Editted by Nina Miller
C# Corner was founded by developers as a community for those with a common enthusiasm for .NET technologies. It was created as a place to share ideas, ask questions, search for answers, and learn about the many facets of .NET. Over the years, C# Corner has become a popular venue for .NET professionals to submit articles on their areas of expertise. In its infancy, the site accepted and posted almost any morsel of information about .NET. The site has since grown to over 1.2 million registered members from all over the globe. It's standards for submission have grown up as well. Today, C# Corner is dedicated to providing the highest quality content to its viewers. In pursuit of this goal, we invite you to follow the set of standards outlined below. The payoff is twofold: your article will almost certainly be posted, and people will recognize you as a legitimate author and .NET expert. These guidelines will also ensure that your article is taken seriously and will not be moved to the "how to" section of the site.
Guidelines to Writing your Article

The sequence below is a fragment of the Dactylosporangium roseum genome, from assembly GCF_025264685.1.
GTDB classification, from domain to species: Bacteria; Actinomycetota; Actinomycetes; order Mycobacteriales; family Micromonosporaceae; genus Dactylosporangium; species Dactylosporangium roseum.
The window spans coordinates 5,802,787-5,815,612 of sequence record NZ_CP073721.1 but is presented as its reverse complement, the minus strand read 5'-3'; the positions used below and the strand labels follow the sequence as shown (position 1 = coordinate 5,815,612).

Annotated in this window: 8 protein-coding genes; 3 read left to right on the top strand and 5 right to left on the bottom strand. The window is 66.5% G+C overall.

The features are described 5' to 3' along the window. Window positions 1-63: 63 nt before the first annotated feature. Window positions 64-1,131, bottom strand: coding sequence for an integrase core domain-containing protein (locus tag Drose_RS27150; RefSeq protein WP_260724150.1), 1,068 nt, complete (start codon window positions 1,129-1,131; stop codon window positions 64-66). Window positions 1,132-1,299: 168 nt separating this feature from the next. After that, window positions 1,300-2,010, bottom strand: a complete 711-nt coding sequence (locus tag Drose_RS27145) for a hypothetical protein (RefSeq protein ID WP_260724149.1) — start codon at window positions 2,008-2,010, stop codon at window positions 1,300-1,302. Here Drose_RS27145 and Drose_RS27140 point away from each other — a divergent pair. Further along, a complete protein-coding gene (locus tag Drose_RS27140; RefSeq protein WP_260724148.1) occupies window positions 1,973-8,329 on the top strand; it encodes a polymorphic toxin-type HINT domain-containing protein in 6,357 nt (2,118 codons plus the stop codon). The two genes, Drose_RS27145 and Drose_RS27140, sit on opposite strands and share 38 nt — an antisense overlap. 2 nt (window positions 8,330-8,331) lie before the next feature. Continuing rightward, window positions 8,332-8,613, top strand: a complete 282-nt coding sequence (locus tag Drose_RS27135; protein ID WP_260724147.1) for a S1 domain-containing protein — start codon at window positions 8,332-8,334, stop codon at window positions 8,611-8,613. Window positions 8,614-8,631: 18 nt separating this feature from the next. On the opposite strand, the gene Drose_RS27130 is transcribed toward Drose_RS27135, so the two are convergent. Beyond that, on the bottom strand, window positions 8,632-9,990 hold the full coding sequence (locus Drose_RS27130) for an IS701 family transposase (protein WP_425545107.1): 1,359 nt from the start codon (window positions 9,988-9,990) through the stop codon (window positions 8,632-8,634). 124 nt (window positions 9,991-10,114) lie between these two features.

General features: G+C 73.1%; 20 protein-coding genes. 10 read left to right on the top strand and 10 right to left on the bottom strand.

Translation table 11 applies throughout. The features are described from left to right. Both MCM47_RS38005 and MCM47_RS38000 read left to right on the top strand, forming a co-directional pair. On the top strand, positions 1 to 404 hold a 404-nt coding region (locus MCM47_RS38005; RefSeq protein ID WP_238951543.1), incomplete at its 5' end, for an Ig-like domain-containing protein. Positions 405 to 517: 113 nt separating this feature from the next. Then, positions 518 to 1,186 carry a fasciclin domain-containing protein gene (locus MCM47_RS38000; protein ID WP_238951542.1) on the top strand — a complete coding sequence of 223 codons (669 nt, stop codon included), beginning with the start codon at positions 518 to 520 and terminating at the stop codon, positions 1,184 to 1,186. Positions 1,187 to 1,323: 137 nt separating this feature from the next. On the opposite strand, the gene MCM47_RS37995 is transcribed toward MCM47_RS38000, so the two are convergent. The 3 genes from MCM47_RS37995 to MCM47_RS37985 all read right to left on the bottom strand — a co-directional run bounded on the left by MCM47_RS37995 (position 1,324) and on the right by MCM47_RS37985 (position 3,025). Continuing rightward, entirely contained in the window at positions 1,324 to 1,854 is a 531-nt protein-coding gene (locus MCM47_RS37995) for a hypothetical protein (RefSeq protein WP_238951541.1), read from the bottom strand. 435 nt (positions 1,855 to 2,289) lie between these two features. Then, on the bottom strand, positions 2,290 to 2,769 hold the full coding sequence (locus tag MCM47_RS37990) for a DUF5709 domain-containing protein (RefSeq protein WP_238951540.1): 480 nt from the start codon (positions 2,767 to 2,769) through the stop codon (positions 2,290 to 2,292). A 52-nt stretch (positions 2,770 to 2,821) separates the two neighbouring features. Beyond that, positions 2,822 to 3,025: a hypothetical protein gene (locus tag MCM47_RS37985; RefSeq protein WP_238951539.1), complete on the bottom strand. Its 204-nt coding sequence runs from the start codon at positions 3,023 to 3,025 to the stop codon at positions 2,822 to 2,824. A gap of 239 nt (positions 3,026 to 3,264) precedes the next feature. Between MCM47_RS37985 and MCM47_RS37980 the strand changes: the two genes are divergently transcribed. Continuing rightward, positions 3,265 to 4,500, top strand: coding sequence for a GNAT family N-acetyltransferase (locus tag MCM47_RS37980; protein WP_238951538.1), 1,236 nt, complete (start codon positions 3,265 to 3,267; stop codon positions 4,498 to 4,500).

Every article should contain an introduction which establishes the subject that you will address. The introduction should summarize your topic and lead them into your article on the topic. It is helpful, although not essential, to use a conversational tone and to itemize the key points of the article.
All figures, listings, and tables should be numbered. Ideally, all figures should be labeled with a description. This may sound strict, but it is actually standard practice. Open any technical magazine (MSDN, Dr. Dobbs, Windows It Pro, Byte, etc.) and you will see that all figures, listings, and tables are labeled. The figures and listings are then referred to in the text of the article. For example, if you have three figures in an article, you can name them Figure 1, Figure 2, and Figure 3 respectively and when you are refering to them, you may write something like "See Figure 2". If you have source code at two places, you may want to call them Listing 1 and Listing 2 and in your article, you can refer something like "See Listing 1 for details".